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Simplicity on Mindoro

Mindoro is considered one of the most backward islands despite its close proximity to Manila. To my knowledge there is neither a mall, a cinema or an AA meeting on the island. I love it here because the farmers do not need to go back to conservation, mending or making do, they still do it. My carpenter, Reynaldo, pulls nails from old boards and straightens them. He has only one simple hand saw but will build you a house, as he did me. He built the hut I live in for Divine Word College but the duck house was built from scrap and leavings. Both are visible at my flickr site below this. The water buffaloes do the plowing and hauling but when I suggested that we design a mechanism to let them shell the corn the farmers said no, that was pitiful work for them. The respect and affection between the farmers and their animals is nice to see...especially the water buffalo. In town the seamstress is using an old foot powered machine and vehicle repair is simple and basic.

Some basic behaviors that you probably see in every pre consumerist culture:

People don't freak out when flies land on them, they just ignore them. People can squat for hours to talk or just wait. Women can walk with the grace of a deer and then climb a coconut tree. Spiders and lizards are welcome in the house. The duck house is finished now and the duck net is ready to set out. Our ducklings are due to go into the paddy in two weeks, a week after the rice is transplanted. Again, you can see all on the flickr.

We are now awaiting the arrival of our ducklings, now predicted to be just two days after rice transplanting. This is normal schedule according to Takao Furuno, but the ducklings will be young for the kind of weather we have been having. It is a La NIna condition and still raining as if it were monsoon season. I have added a few pictures to my flickr account below. I enjoy being the documentarian as it allows me to watch others work.....you know this already from my performances at Arlington West. But where are the donuts here??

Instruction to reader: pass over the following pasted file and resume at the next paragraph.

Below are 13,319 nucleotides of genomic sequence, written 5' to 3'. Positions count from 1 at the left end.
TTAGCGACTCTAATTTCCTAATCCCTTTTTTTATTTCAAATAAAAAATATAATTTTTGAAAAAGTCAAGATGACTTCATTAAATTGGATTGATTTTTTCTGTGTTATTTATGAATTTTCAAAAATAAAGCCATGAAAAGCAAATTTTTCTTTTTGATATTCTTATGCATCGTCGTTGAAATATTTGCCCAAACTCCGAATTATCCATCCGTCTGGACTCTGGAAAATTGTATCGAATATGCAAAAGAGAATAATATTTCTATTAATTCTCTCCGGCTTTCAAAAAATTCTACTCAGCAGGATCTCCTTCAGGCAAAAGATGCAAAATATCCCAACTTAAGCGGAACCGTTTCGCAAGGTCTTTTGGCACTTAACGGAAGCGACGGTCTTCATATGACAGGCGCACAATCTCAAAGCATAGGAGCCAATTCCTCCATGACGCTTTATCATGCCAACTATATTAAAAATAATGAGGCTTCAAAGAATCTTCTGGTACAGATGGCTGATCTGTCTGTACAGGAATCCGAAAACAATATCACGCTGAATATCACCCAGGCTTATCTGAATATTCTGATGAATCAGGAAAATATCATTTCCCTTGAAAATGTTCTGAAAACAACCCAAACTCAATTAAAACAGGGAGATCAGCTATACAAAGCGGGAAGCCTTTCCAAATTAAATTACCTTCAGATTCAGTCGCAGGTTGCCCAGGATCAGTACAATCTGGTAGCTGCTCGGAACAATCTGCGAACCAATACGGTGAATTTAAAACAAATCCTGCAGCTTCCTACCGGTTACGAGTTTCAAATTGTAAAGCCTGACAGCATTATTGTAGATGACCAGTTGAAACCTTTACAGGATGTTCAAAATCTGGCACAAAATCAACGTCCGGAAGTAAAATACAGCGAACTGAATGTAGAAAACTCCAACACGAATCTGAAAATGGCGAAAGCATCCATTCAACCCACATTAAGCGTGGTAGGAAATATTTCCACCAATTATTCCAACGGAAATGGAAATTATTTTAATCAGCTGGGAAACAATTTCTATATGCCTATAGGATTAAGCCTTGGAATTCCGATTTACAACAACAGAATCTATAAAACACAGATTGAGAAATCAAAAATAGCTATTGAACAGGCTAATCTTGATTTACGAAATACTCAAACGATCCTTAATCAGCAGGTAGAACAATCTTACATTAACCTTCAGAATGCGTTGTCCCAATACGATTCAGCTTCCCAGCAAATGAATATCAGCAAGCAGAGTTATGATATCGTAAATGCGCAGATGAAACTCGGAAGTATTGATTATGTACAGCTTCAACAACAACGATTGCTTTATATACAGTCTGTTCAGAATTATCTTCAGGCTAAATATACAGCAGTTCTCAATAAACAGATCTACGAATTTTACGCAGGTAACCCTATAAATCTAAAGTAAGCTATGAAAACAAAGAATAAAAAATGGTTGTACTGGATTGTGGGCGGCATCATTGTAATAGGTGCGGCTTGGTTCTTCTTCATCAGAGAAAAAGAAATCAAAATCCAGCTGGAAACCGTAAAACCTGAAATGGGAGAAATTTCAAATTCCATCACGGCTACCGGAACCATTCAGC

During the wait I am trying to make some headway on finding mosquito fish or a better variety of dragonfly. We have some but they avoid the area of the rice paddy....maybe because of the big toads there, who have poisonous skin and are therefore the dominant specimens in an environment of hungry dogs and cats. I am also starting some moringa trees, or malunggay as they are called here. We will line the outside of the paddy dikes with papaya, trichanthera and moringa and when we are sure we have sufficient water to maintain a deep trench inside the dike we will integrate tilapia. The trench where the tilapia hang out when not feeding in the rice will be just inside the net fencing and will discourage hungry cats and dogs from ducklingicide. The integrated rice duck will also include kankong on the inside edge of the paddy and azolla throughout the paddy.

There is a good link in this about our integrated farming systems; http://www.yesmagazine.org/blogs/john-cavanagh-and-robin-broad/for-farmers-everywhere-small-is-still-beautiful

These are the photos: http://www.flickr.com/photos/13174975@N04/

And the stories: http://www.independent.com/weblogs/slow-lane-anderson/

http://www.vfpsb.org/category/lanesblog/

http://www.noozhawk.com/briefs/article/122210_letter_to_the_editor_christians_and_activism/

This first field trial on MINDORO will exhaust the Bucks4ducks account. You can help by any small donation to;

Veterans For Peace Chapter 54 Bucks4Ducks project PO Box 21852 Santa Barbara CA 93121

Checks should be payable to Veterans For Peace Ch. 54 and have Bucks4Ducks as memo on check.

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